Fra Middle East Times, hat tip TH
Mumbai, India’s financial capital is now only barely waking up from its worst nightmare. Last week in simultaneous attacks, Islamist terrorists killed at least 195 people and injured another 300 during a 60-hour killing spree. The tactics used by the terrorists were different from the classical jihadist playbook. Does it mean that Mumbai-style attacks are the new jihadist modus operandi?
First, regarding the perpetrators, all the signs point to the involvement of the Pakistani terror group and al-Qaida affiliate Lashkar-e-Toiba (LeT). LeT is in fact a group propped up by Pakistan’s Inter Services Intelligence (ISI) and mostly focusing until now on the “liberation” of the Kashmir province.
As early as Thursday, Russian intelligence stated that LeT, a group that underwent special training in al-Qaida camps at the India-Pakistan border, were behind the attacks.
On Friday U.S. intelligence and counterterrorism officials confirmed that assessment. And just on Sunday, the only terrorist captured by Indian police said that indeed LeT was behind the bloody attacks.
Even if the operation had been prepared for a long time, the timing might not be coincidental. A week ago Pakistani President Asif Ali Zardari went on a limb to advance peace with India. He declared that Pakistan would never be the first to use the atomic bomb against India and more importantly talking about Kashmir, he called the rebels “terrorists:” a first for a Pakistani president.
Reportedly some inside the ISI were very upset by this statement and by the possible rapprochement with India. What better way to kill these efforts than by pulling off a large terror operation in Mumbai? Also incidentally on Nov. 26, an important alleged LeT operative was arrested in Britain.
One of the main reasons for the terrorists switching tactics was to grab the world’s attention. In fact as of last week before Mumbai, how many people knew that after Iraq India was the second country in the world most afflicted by terrorism? I would suspect not many. Nonetheless from January 2004 to today, over 4,100 people have died as a result of terrorist attacks in India.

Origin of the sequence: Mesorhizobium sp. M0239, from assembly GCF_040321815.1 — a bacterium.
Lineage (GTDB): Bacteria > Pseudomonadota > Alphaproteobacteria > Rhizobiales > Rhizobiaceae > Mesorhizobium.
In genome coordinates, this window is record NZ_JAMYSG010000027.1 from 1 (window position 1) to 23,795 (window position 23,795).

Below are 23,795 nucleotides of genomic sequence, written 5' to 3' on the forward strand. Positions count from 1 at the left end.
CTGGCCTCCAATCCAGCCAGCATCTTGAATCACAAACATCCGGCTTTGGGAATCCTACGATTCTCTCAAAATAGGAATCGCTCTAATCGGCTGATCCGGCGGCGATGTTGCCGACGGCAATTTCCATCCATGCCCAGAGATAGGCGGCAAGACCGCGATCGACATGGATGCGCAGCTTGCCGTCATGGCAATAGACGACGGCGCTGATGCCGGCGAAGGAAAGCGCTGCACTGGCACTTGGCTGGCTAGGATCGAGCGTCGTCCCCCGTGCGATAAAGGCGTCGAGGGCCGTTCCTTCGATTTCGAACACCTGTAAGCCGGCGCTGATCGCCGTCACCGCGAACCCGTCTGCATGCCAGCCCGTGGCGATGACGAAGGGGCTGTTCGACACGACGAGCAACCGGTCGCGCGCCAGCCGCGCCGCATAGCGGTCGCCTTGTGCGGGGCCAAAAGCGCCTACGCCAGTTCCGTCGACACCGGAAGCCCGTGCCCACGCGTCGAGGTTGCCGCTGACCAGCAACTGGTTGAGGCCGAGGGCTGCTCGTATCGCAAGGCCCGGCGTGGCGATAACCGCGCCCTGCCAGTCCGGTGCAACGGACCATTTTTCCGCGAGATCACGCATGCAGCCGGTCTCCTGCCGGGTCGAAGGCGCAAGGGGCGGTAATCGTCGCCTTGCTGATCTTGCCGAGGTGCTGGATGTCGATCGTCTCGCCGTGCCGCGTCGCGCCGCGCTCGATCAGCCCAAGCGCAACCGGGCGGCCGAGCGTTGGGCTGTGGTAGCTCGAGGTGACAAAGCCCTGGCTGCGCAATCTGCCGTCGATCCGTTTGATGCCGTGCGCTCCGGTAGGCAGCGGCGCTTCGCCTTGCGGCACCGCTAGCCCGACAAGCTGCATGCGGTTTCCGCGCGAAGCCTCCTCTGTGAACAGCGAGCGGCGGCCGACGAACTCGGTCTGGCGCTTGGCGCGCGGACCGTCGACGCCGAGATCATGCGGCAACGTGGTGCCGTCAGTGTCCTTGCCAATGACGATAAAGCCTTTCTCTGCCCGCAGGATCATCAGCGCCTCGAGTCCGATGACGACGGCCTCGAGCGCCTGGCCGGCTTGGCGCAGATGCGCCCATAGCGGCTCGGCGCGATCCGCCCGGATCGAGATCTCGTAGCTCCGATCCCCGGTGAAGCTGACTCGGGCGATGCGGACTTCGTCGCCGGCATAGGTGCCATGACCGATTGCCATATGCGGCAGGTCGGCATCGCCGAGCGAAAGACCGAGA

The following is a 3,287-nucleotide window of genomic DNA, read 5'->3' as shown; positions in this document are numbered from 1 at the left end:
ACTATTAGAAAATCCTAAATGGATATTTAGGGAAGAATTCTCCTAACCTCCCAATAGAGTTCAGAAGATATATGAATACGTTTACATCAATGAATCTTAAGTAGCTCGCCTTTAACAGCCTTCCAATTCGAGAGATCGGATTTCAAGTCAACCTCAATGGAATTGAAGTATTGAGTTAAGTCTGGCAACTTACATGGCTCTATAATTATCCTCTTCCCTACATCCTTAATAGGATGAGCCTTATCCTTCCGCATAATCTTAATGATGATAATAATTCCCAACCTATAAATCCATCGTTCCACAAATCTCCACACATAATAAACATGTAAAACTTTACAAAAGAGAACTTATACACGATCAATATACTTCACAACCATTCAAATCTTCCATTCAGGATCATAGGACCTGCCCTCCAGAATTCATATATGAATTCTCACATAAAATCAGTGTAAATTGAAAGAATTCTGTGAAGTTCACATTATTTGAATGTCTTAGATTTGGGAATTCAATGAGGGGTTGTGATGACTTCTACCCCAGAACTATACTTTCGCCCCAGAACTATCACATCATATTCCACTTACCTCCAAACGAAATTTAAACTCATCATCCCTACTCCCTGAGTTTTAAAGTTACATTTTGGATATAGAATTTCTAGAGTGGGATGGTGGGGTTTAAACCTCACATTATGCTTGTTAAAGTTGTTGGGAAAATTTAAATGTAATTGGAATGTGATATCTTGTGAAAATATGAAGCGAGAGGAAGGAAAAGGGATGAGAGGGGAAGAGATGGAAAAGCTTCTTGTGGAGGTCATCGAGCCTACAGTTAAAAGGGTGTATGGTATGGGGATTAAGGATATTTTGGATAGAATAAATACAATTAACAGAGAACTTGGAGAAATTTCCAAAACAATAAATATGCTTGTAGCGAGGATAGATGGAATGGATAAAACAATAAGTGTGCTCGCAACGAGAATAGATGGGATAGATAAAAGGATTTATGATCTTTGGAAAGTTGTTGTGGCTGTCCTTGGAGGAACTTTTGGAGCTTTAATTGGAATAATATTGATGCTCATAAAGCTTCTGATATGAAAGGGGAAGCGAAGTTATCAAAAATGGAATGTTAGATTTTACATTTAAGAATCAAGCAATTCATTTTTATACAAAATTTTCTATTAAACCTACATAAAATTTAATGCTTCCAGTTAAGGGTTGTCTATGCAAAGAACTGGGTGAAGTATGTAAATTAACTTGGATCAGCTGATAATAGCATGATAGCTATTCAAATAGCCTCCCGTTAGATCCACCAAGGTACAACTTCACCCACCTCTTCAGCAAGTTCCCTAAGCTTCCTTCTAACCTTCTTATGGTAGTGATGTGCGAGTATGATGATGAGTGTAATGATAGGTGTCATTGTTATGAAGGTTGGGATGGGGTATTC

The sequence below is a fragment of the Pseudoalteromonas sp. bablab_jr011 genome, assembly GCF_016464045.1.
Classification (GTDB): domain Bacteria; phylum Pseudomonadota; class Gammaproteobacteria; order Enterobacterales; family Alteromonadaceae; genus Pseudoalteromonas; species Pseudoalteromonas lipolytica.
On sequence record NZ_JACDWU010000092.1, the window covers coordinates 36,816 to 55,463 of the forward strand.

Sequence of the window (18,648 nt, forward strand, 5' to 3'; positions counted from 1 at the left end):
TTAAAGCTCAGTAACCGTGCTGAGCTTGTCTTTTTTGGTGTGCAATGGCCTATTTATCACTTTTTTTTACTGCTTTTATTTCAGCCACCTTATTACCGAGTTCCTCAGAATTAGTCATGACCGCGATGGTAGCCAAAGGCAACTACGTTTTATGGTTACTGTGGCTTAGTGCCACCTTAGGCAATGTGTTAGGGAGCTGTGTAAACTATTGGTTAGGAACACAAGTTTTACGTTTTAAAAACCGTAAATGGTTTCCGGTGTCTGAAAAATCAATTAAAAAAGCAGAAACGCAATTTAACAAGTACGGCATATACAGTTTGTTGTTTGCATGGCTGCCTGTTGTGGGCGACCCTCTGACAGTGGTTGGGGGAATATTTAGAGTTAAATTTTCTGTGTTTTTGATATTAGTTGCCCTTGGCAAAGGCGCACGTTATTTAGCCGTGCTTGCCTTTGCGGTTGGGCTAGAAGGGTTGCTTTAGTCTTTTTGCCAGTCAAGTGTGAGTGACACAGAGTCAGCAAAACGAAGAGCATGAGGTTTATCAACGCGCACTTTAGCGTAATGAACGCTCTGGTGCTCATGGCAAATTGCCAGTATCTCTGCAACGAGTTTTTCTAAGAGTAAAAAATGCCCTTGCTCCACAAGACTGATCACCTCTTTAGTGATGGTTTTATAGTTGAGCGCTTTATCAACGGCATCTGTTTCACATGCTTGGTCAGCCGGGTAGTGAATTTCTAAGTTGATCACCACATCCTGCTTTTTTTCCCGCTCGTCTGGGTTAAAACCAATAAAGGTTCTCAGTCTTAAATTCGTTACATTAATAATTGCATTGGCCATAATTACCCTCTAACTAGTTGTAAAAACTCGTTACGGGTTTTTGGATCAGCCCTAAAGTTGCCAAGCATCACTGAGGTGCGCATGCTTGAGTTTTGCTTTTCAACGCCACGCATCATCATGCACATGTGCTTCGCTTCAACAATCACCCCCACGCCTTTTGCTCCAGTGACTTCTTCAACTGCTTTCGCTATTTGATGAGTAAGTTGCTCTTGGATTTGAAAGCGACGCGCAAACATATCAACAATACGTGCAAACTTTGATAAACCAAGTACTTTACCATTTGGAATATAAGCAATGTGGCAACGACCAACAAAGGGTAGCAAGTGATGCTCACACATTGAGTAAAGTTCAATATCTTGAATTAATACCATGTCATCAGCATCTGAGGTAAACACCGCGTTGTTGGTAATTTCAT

Now after the atrocious events of the past few days, the world knows about terrorism in India.
The new modus operandi was to attack soft targets, including major landmarks and also kill foreign nationals. While some al-Qaida affiliates – in particular al-Qaida in the Islamic Maghreb – have recently switched to focusing on soft targets because the hard targets are becoming so well protected, the tactics used in Mumbai are new.
Unmasked assailers walking into public places indiscriminately shooting with machine guns, throwing grenades and also taking hostages – and this for 60 hours, all while it is being documented on world TV.
Compared to a classical car bomb or suicide attack, this tactic has the advantage for the terrorists of remaining in the news for a much longer time. It has also a much higher psychological value on the population: it kills the feeling of security since terrorists can hit anywhere. Also, by attacking foreigners, the terrorists want to create panic in the Western community and project a negative image of India. Thus by shaking confidence, they want to cripple the Indian economy and dry up foreign investment.
What is most worrisome about this new modus operandi is that 10 terrorists were able to inflict so much damage, kill so many people and hold hostage an 18-million-people megalopolis for 60 hours. Imagine how much more horrible it could have been if they were 50, 100 or 500.
The fact that the operation was so successful from the terrorists’ point of view could give ideas to others to do the same in Europe, Africa or even the United States. In fact, Peter Clarke, the former head of Scotland Yard’s anti-terrorism branch, warned that there was a real risk of a Mumbai-style massacre occurring in Britain.
And who knows next time the terrorists might use a mix of tactics: simultaneous suicide bombings, car bombs and Mumbai style attacks. Unfortunately Islamist terrorists seem to always find a way to reinvent themselves.
Olivier Guitta, an adjunct fellow at the Foundation for the Defense of Democracies and a foreign affairs and counterterrorism consultant, is the founder of the newsletter The Croissant (www.thecroissant.com).